Ewan Brady, OCR Religious Studies Subject Advisor
In the past few years there has been a growing desire for teachers and students to explore more diverse thinkers in their studies across a range of subjects, including Religious Studies. This is something that teachers have spoken to us about and that we have discussed with stakeholders at meetings of our Religious Studies Forum.
We are not planning to redevelop the A Level Religious Studies specification at this point. However, the time will come for this change. Until then we will continue to speak with the subject community about what they would like to see in a future course, including which new thinkers or scholars should feature.
However, teachers can go beyond the specification when looking at scholars and may have chosen to do this in recent years. We are producing new resources to highlight some new thinkers that we feel are particularly interesting and that teachers may want to explore with their students.
In creating the resources, we invited a senior examiner from each component to select four key new thinkers. It is important to note that you do not need to explore all or any of these thinkers – please do not overburden yourself or your students!
For each component there is a poster and a video with further information. I thought it would be useful to provide a very brief introduction to each in this blog. There are also internet links to useful websites. There will be resources for each component – I have focussed on the first three here.
Elizabeth Anscombe was born in 1919 and attended the University of Oxford. She became Chair of Philosophy at the University of Cambridge in 1970 and is regarded as one of the most influential philosophers of the twentieth century.
Mary Midgely, born in the same year as Anscombe, attended Oxford at the same time. She wrote her final book ‘What is Philosophy for?’ in 2018. She rejected the linguistic focus of philosophy and wanted to reconnect it to ordinary life.
Yujun Nagasawa grew up in Tokyo and studied in the USA and Australia. His vision for the future of philosophy is to extend its scope, encouraging diverse religious and cultural interactions.
Kathryn Sophia Belle is a founding member of the Collegium of Black Women Philosophers. Her research interests include black feminist philosophy, Africana/African American philosophy, continental philosophy, and the philosophy of race.
Philippa Foot was a contemporary of Anscombe and Midgley at Oxford. She also taught at Oxford and several universities in the USA. Foot is best known as the creator of the famous trolley problem.
Mary Warnock studied and taught at the University of Oxford and later served and Head of Girton College, Cambridge. She wrote extensively on ethics and education and was an advocate for voluntary euthanasia.
Onora O’Neill was educated at Oxford and Harvard University. She taught at the University of Essex and served as principal of Newnham College, Cambridge. O’Neill is currently Chair of the Equality and Human Rights Commission. Her key interests include Kantian ethics, and trust.
Marcella Althaus-Reid was born in Argentina and was the first female professor of theology in Scotland, at the University of Edinburgh. Her research interests included liberation theology, feminist theology and queer theology.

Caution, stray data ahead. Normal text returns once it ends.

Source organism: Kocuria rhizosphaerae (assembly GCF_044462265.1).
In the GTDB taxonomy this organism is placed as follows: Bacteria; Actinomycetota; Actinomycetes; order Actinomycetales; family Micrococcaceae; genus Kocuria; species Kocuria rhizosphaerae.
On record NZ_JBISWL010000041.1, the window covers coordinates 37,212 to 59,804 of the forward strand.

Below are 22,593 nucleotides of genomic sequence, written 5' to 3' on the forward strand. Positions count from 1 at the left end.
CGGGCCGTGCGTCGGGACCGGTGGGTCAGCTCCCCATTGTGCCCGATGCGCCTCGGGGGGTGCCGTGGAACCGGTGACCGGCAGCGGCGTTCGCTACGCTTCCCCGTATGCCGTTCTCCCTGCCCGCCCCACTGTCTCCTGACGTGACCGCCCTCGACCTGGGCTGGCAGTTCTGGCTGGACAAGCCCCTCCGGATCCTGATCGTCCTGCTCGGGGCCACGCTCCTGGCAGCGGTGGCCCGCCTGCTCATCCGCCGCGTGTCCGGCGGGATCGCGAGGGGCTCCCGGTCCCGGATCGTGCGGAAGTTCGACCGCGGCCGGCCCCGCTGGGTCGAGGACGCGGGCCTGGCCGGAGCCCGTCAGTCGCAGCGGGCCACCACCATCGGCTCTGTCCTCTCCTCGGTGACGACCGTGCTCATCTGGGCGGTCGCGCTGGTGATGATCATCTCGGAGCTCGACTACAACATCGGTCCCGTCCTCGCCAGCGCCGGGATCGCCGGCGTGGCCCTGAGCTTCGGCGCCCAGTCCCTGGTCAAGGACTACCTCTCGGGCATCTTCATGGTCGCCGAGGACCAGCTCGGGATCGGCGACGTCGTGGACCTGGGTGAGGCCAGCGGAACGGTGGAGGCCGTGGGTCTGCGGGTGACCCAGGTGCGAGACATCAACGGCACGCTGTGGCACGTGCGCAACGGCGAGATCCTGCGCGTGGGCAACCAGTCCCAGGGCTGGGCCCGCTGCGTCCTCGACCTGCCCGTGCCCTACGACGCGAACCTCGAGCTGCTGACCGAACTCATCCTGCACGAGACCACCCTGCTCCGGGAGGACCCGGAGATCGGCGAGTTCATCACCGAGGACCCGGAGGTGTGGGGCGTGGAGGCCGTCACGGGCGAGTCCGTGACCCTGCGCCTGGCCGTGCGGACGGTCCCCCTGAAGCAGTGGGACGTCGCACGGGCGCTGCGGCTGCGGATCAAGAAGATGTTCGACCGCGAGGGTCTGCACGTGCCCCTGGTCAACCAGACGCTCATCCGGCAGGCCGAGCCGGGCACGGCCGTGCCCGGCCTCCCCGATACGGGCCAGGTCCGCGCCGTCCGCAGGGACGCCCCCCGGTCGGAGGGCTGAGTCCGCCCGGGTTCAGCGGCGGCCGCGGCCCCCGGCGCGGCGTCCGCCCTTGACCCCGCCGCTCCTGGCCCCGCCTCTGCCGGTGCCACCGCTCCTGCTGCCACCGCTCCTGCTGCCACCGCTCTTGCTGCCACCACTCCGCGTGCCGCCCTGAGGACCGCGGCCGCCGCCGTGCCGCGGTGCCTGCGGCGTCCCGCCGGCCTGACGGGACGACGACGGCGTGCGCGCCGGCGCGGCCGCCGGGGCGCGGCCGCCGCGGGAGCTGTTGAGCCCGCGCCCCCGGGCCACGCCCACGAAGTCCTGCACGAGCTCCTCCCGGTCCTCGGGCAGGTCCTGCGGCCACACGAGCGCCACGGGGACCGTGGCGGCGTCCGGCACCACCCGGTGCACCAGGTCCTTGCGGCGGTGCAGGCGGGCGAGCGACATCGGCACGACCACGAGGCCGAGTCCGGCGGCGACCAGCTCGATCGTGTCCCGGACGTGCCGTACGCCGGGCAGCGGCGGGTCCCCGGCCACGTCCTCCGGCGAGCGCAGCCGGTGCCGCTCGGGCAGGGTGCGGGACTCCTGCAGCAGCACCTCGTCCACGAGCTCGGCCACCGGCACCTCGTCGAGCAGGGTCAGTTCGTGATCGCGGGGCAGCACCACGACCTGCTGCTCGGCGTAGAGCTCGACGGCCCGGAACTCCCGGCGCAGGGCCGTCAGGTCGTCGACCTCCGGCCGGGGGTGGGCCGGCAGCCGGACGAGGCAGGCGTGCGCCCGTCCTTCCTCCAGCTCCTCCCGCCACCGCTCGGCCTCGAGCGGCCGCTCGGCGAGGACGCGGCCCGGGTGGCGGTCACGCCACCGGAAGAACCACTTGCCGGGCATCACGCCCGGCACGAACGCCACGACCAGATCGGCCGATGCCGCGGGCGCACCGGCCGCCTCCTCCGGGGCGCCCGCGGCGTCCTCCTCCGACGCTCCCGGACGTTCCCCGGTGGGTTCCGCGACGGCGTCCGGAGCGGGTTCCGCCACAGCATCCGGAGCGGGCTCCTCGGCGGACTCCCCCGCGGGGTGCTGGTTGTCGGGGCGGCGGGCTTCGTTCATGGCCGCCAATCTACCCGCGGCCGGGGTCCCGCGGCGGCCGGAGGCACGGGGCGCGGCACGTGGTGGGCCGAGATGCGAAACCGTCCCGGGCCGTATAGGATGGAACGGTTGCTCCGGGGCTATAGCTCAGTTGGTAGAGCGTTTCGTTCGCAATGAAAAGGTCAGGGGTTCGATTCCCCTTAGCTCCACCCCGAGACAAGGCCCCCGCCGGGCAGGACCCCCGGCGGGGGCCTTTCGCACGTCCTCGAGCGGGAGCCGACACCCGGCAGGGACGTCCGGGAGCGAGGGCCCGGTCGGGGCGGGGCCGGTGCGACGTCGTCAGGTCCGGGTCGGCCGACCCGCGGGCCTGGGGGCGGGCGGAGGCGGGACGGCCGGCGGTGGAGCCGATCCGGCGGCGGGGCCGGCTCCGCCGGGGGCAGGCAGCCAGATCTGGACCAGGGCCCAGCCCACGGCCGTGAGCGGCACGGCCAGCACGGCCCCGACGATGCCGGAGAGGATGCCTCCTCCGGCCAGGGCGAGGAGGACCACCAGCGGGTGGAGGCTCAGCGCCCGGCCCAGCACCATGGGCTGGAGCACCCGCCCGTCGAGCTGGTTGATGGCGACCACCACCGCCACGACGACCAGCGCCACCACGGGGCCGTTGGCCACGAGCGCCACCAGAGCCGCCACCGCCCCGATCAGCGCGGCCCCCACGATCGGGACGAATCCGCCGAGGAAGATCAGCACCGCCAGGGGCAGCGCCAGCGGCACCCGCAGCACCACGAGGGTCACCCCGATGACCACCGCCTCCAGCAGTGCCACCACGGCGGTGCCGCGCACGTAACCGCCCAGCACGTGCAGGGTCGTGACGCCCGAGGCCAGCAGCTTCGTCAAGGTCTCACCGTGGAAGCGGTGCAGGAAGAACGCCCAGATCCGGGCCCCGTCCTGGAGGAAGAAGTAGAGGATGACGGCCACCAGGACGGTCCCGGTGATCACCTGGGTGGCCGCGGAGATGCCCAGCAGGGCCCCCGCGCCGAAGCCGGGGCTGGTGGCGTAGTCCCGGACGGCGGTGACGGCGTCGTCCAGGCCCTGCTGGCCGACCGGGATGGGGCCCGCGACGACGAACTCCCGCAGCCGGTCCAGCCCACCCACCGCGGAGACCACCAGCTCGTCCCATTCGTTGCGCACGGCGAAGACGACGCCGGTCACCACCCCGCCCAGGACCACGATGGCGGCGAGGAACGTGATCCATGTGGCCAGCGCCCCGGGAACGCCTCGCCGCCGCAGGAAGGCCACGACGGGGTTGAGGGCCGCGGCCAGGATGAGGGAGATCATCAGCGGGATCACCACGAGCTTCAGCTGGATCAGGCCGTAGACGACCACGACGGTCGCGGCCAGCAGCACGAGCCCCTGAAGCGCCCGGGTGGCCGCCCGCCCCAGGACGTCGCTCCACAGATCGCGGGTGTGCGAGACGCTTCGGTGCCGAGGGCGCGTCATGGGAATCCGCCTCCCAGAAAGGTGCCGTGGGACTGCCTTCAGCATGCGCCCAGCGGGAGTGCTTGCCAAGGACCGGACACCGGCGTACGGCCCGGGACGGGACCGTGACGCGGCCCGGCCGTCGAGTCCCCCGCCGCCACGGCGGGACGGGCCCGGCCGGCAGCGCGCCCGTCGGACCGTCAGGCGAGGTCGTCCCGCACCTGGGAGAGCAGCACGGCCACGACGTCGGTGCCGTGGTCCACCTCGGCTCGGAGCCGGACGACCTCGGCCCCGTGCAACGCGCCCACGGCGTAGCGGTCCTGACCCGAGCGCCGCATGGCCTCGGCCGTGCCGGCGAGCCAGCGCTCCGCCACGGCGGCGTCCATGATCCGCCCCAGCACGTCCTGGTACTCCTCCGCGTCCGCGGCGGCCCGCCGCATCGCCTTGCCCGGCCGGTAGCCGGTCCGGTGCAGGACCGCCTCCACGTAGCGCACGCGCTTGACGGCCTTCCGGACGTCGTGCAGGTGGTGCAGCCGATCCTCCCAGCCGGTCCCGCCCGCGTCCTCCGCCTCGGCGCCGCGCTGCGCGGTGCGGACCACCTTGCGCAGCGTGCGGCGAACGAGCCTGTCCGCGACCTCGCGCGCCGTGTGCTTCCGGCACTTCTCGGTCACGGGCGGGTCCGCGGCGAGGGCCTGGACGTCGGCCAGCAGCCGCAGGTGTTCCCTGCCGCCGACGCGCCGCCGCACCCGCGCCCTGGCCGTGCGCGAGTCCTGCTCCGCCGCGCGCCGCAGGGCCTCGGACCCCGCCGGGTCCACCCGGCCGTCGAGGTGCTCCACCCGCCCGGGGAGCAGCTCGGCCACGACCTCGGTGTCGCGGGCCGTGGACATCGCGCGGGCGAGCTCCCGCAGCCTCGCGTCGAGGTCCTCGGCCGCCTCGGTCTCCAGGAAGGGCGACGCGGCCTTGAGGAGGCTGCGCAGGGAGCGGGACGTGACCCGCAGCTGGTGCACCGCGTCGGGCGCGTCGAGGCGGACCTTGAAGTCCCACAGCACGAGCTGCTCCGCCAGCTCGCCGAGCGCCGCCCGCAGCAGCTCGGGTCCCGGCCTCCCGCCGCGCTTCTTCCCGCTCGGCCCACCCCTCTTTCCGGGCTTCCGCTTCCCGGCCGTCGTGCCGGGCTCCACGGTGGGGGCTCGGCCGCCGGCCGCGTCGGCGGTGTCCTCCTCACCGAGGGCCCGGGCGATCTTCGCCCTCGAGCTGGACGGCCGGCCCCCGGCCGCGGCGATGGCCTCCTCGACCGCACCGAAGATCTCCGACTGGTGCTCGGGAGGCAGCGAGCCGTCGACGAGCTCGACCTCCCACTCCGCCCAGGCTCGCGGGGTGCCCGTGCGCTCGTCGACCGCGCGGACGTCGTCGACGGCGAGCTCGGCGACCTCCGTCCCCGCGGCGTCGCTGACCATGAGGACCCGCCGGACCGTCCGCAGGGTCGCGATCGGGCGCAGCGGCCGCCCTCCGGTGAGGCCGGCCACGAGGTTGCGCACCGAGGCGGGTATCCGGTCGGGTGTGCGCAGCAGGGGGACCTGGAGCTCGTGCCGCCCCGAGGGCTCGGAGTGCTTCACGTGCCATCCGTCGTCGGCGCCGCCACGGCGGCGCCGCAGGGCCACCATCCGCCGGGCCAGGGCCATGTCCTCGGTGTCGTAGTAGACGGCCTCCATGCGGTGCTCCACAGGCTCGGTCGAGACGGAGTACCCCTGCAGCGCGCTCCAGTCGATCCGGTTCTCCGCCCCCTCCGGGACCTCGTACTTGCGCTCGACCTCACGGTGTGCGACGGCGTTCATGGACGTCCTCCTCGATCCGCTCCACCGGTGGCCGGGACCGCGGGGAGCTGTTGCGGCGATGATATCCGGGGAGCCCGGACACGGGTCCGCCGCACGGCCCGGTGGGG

Delores Williams is Professor Emerita of Theology and Culture at Union Theological Seminary in New York. She is known for her key role in the development of womanist theology and has focussed on the intersecting oppression of race, gender, and class.
Anthony Reddie is the Director of the Oxford Centre for Religion and Culture at the University of Oxford. He is noted for his contribution to black theology, calling on white Christianity to reject the heresy of white superiority.
Francesca Stavrakopoulou is Professor of Hebrew Bible and Ancient Religion at the University of Exeter. She regularly appears on the BBC’s ‘The Big Questions’ and ‘Sunday Morning Live.’ Her research includes the exploration of the ancient constructs of the body and personhood.
Eleanor McLaughlin teaches theology and ethics at the University of Oxford, where she is postgraduate course coordinator in the Faculty of Theology and Religion. She has a particular interest in the ideas and life of Dietrich Bonhoeffer, and ‘unconscious Christianity’.
The new thinkers resources are available to view and download from the A Level RS page of our website. We hope you and your students find them useful. We are planning a CPD event to be held early in the new academic year to further explore introducing diversity to your A Level teaching.
Which new thinkers would you like us to cover through product support or in a future specification?
If you have any questions, you can email us at firstname.lastname@example.org, call us on 01223 553998 or follow us on Twitter @OCR_RS. You can also sign up to subject updates and receive email information about resources and support.
Since joining OCR as a subject specialist in June 2014, Ewan has been responsible for several subjects including Law, Government and Politics, and Sociology. He led the redevelopment of the new AS and A Levels in Law for first teaching in 2017. He took over responsibility for Religious Studies as Subject Advisor in 2017.
Ewan taught for 16 years in Scotland and England and held leadership roles including head of humanities, teaching subjects including history, law, politics, citizenship, and religious studies. In his spare time Ewan enjoys walking, sport, reading, going to the cinema, and playing video games with his family.